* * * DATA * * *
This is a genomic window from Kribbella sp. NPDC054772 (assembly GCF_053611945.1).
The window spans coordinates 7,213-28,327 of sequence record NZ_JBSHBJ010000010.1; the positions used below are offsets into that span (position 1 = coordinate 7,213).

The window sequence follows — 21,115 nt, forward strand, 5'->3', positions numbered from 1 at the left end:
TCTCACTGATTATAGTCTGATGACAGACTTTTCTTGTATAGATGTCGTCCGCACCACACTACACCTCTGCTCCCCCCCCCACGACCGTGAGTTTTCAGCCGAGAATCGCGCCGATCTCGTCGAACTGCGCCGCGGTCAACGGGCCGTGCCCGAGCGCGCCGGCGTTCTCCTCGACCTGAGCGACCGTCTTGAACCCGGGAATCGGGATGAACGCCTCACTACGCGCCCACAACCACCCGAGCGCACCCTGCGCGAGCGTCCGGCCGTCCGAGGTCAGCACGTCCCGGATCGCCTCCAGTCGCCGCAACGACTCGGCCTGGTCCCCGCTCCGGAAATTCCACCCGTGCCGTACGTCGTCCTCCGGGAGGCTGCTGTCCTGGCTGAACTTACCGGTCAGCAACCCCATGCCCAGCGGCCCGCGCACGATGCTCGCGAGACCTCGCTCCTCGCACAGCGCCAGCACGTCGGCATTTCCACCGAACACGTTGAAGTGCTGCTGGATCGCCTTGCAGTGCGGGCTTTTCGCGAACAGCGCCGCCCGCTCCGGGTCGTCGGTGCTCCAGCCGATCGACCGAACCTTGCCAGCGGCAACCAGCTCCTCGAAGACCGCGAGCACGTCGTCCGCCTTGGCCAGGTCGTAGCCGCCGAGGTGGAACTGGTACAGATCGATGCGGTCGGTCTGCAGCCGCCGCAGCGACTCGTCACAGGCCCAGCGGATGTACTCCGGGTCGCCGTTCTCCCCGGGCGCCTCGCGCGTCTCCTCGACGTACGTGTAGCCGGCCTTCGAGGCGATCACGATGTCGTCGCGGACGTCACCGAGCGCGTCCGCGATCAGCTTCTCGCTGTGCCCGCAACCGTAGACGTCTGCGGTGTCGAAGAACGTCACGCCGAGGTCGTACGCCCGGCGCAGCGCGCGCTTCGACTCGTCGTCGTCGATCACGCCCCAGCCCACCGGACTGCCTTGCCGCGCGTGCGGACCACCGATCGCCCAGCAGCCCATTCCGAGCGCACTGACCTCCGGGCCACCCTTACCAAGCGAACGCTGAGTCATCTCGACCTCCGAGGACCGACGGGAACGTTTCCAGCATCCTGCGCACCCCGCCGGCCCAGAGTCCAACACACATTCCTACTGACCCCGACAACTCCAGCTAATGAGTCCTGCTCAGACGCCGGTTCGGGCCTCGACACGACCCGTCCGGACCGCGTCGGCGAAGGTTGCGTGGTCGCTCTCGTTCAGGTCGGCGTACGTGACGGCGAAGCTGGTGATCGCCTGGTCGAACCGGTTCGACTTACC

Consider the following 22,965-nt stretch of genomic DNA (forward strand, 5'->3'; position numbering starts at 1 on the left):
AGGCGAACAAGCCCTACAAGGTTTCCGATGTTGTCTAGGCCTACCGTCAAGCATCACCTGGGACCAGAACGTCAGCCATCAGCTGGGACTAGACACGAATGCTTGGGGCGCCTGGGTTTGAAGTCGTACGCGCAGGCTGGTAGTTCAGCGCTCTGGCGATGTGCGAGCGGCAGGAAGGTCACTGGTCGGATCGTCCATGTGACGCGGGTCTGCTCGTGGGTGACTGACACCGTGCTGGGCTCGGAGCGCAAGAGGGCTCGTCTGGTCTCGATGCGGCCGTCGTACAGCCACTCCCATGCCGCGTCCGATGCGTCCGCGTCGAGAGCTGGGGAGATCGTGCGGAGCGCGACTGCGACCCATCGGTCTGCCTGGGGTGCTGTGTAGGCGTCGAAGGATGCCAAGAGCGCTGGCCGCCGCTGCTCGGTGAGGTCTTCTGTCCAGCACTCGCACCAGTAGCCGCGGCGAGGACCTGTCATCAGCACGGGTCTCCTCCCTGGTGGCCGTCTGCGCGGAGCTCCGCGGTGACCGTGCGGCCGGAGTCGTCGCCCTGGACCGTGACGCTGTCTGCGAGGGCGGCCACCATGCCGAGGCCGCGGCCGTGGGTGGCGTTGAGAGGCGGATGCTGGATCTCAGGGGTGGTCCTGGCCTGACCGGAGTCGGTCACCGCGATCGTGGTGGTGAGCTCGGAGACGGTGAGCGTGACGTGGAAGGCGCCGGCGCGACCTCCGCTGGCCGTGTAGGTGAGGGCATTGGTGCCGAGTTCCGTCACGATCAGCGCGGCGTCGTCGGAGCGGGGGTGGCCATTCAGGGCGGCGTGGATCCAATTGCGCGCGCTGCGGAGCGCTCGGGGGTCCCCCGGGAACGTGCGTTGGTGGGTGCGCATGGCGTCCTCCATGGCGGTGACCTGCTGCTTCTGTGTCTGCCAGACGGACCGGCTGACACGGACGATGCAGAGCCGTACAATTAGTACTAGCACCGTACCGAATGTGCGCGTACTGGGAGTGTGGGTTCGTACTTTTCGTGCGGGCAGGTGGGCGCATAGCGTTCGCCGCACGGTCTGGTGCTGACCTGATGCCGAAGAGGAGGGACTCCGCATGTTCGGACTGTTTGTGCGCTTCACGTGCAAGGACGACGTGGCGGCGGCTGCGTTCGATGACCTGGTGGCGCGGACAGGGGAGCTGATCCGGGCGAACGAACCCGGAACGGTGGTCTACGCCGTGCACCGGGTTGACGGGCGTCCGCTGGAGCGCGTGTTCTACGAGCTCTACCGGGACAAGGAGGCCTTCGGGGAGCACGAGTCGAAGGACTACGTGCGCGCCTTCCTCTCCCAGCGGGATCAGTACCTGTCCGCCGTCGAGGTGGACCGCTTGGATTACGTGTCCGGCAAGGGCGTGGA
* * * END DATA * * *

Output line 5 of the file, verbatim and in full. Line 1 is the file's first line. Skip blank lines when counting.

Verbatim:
Consider the following 22,965-nt stretch of genomic DNA (forward strand, 5'->3'; position numbering starts at 1 on the left):